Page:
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Looming end of Chicago’s ShotSpotter contract brings mixed reviews


(The Center Square) – Elected officials in Chicago have differing takes on the cancellation of the gunfire detection program ShotSpotter.

State Rep. La Shawn Ford, D-Chicago, is saluting Chicago Mayor Brandon Johnson for making what he views as the responsible choice in electing to end the city’s roughly $50 million contract with the ShotSpotter company.

“We need to make sure that we spend taxpayer dollars wisely and I think that ShotSpotter knew that there was a problem with the accuracy of the services that they provided,” Ford told The Center Square. “We’re looking at a $50 million contract that only produces about 11% accuracy. That’s not something taxpayers should be on the hook for. We can’t just give a contract to a service with 11% accuracy.”

Earlier this month, Johnson announced that the city would officially be pulling the plug on the four-year deal sometime this month, though reports persist that the two sides are in ongoing talks to extend the arrangement through the summer, which is typically regarded as a time where gun violence surges.

As a candidate, Johnson vowed that he would end the city’s pact with the gunfire detection company that works by sending alerts to Chicago Police whenever gunfire is heard in one of the of the 12 mostly south and west side neighborhoods where the equipment is installed.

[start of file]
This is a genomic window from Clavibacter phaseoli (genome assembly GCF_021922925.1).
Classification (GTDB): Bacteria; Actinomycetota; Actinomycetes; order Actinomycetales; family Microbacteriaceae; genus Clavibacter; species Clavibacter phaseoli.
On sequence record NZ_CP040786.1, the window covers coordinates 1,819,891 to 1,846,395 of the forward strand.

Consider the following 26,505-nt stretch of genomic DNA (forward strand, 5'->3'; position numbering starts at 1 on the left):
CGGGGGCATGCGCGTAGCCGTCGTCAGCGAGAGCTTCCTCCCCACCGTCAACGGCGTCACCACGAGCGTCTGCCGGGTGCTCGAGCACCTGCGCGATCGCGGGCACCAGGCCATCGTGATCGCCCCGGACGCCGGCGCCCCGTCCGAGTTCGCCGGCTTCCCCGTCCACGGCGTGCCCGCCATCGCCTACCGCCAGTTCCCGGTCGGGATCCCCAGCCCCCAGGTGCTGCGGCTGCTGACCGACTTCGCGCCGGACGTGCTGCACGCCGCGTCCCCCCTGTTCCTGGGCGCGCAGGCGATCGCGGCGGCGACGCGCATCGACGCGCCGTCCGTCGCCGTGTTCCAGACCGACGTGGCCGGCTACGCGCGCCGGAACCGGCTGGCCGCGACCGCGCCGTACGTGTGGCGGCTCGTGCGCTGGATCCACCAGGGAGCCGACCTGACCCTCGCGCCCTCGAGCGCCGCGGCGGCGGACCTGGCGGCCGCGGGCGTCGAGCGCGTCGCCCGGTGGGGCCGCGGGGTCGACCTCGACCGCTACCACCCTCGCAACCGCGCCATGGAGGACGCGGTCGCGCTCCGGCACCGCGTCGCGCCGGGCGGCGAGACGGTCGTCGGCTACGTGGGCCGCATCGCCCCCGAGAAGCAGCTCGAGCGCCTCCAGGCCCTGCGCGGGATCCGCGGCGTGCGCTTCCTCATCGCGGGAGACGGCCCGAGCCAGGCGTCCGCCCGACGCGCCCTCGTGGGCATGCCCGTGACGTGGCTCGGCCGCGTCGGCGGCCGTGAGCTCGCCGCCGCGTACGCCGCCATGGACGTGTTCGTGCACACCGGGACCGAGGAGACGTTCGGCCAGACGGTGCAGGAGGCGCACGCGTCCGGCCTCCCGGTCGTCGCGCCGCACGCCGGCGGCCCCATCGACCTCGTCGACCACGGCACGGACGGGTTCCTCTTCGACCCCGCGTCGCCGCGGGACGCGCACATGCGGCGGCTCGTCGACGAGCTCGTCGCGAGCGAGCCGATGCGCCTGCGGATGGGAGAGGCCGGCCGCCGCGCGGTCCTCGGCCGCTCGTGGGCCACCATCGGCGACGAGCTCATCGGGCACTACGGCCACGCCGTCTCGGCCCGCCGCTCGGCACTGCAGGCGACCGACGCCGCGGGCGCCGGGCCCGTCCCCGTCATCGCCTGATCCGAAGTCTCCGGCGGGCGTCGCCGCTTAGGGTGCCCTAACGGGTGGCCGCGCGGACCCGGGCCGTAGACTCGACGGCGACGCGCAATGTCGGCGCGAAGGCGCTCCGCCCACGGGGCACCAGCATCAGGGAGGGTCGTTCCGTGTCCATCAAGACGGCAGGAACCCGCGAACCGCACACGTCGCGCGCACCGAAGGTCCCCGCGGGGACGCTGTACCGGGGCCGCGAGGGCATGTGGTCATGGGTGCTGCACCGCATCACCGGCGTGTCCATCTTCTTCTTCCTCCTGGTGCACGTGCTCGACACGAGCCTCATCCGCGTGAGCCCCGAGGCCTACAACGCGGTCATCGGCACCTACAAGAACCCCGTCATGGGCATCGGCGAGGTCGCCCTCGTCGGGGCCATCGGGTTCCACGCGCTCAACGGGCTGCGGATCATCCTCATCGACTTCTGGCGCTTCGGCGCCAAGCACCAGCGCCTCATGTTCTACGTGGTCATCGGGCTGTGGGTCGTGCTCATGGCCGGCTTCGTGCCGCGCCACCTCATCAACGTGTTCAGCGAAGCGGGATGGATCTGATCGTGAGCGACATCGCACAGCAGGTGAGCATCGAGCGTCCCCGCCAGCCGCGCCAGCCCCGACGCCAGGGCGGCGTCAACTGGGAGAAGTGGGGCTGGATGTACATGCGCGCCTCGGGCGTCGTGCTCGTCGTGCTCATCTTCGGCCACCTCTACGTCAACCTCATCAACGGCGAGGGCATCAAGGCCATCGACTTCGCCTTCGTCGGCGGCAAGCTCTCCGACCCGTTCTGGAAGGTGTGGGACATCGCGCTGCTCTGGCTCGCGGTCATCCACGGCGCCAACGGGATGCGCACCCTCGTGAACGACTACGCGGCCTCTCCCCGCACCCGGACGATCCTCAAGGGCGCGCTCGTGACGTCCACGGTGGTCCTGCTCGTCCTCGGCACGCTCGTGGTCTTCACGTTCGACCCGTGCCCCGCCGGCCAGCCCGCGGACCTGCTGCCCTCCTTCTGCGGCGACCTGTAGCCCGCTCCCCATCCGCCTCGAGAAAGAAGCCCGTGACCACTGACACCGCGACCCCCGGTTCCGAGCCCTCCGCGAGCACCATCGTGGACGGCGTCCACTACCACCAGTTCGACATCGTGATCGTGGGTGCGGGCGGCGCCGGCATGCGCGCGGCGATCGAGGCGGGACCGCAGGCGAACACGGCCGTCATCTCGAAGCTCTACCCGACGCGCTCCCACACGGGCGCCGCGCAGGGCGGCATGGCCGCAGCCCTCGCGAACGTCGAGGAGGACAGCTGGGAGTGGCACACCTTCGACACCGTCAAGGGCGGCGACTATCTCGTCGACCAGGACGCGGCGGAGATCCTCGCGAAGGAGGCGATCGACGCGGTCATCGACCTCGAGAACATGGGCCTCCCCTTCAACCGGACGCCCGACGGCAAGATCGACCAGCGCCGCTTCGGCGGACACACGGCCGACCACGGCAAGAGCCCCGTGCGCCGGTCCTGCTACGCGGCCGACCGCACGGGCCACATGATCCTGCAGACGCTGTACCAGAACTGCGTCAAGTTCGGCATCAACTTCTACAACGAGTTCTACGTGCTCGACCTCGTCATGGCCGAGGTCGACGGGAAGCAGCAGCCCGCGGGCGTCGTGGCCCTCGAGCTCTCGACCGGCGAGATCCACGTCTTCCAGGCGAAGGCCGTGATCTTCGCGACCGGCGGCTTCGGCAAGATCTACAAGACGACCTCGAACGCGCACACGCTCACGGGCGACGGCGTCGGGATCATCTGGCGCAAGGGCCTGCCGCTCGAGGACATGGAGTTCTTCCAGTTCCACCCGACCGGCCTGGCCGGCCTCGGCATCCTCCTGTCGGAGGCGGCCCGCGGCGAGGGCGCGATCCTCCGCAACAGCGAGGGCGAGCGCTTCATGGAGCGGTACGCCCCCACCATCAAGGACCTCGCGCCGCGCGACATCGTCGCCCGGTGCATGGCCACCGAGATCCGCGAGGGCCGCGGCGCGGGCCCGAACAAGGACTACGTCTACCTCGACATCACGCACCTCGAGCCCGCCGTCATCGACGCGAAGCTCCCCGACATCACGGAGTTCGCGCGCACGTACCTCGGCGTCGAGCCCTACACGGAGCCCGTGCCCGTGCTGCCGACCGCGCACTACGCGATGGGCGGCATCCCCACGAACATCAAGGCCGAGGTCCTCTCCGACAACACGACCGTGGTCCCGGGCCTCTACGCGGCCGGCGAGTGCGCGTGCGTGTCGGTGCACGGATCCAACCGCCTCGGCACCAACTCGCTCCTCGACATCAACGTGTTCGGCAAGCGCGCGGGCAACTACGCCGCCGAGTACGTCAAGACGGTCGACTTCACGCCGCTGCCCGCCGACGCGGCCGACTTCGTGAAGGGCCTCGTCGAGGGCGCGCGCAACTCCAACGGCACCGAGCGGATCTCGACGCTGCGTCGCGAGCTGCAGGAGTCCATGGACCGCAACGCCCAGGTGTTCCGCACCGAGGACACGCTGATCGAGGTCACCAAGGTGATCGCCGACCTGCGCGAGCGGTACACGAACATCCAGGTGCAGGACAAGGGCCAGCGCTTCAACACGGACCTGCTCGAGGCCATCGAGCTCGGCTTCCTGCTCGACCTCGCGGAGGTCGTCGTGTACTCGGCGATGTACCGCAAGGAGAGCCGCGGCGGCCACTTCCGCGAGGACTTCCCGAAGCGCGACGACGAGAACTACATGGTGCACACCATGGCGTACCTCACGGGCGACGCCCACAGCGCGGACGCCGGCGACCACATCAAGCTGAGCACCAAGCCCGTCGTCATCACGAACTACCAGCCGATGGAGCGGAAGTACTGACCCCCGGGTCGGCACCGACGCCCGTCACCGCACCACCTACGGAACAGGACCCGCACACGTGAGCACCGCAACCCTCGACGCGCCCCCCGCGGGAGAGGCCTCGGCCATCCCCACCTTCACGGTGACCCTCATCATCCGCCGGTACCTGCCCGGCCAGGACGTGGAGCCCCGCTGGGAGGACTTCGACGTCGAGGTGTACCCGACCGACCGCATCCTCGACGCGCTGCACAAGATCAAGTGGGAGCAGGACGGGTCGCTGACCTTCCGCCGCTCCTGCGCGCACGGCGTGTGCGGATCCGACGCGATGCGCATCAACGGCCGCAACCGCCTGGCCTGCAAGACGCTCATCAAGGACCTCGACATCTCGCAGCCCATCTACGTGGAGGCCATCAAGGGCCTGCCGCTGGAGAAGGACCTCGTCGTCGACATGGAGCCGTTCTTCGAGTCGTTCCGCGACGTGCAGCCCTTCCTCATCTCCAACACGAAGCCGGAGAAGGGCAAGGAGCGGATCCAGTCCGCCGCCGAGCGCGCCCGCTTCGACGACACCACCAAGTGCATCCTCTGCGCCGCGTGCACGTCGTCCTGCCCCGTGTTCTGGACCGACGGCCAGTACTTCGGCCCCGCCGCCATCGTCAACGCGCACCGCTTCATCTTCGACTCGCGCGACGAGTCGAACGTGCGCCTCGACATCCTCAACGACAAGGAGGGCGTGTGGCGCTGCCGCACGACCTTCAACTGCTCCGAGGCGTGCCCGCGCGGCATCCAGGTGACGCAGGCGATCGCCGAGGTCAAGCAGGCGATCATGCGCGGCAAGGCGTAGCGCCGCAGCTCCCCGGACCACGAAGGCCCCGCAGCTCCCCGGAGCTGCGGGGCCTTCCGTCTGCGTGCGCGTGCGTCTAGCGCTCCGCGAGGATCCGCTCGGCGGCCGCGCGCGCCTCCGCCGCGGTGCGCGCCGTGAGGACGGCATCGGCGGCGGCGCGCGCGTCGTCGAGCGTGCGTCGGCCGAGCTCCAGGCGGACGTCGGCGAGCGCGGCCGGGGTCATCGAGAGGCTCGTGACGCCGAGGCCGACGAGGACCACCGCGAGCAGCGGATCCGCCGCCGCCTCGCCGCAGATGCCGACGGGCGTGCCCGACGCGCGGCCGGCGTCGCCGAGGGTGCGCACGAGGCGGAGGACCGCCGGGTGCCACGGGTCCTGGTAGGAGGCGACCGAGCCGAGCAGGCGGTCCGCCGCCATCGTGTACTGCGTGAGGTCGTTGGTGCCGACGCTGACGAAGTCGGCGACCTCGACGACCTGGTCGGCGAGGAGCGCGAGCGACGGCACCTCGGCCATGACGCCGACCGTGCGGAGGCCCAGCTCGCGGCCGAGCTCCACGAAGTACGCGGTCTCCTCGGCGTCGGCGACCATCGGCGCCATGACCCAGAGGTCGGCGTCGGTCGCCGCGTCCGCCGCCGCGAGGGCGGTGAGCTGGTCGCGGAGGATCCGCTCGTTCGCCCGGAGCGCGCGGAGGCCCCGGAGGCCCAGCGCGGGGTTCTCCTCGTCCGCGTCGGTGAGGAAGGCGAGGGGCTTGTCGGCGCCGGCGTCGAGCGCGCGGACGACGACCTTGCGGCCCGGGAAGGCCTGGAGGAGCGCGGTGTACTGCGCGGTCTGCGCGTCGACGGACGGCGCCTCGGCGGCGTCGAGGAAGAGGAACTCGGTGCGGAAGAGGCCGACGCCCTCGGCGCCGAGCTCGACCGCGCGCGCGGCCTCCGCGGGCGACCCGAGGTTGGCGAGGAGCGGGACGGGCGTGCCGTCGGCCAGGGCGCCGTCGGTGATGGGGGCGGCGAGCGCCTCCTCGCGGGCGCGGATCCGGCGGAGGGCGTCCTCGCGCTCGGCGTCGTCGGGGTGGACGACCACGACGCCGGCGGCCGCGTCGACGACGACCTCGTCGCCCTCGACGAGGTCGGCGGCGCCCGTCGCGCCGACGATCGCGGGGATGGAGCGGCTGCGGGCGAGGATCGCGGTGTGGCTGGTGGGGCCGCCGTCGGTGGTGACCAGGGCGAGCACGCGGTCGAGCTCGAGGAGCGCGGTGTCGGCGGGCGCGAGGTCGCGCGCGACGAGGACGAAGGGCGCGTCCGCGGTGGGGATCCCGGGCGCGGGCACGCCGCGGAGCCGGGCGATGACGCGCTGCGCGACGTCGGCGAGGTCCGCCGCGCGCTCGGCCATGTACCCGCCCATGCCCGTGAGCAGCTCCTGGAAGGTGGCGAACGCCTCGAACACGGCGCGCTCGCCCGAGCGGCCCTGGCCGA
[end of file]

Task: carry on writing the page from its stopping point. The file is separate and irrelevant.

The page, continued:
Chicago Police Superintendent Larry Snelling this week defended the technology as a valuable public safety tool.

“I’m for technology that’s going to help us get to a location quicker and help us save lives,” Snelling said. “However, there are some things that are outside of the control of the Chicago Police Department when it comes to those things but … there are great men and women in this department who work very hard and they’re going to continue to do the same.”

Chicago Ald. Chris Taliaferro said he was disappointed in Johnson’s decision.

“I’m disappointed we’re moving away from technology and losing a resource our officers need to fight crime and save lives,” Taliaferro said. “I think the public has put too much emphasis on the so-called job ShotSpotter has done. The program is designed to do one thing and that’s to detect gunfire. It’s not to guarantee that officers uphold constitutional rights once they arrive on the scene. That’s something we have to remain mindful of.”

Critics of the service have long argued that it places an unfair target on many of the residents in the neighborhoods where it is stationed by opening the door for CPD to be able to stop and search more people based on the frequency of the alerts in their neighborhood. As recently as 2021, an Inspector General report detailed how less than 1 in 10 ShotSpotter alerts actually found evidence of a gun crime.

“I think we need to look at ways to prevent crime from happening in the first place,” Ford added. “That means we need to put that money in services that are creating crime in our neighborhoods, like drug prevention services. There are so many people that are suffering with substance abuse disorder in these high crime areas. If we limit the criminal operation of drug sales in our communities, I do believe we can see a reduction in crime.”

In the end, Ford stresses that he is hoping to see all the sides come together to work for the common good.

Greg Bishop contributed to this report.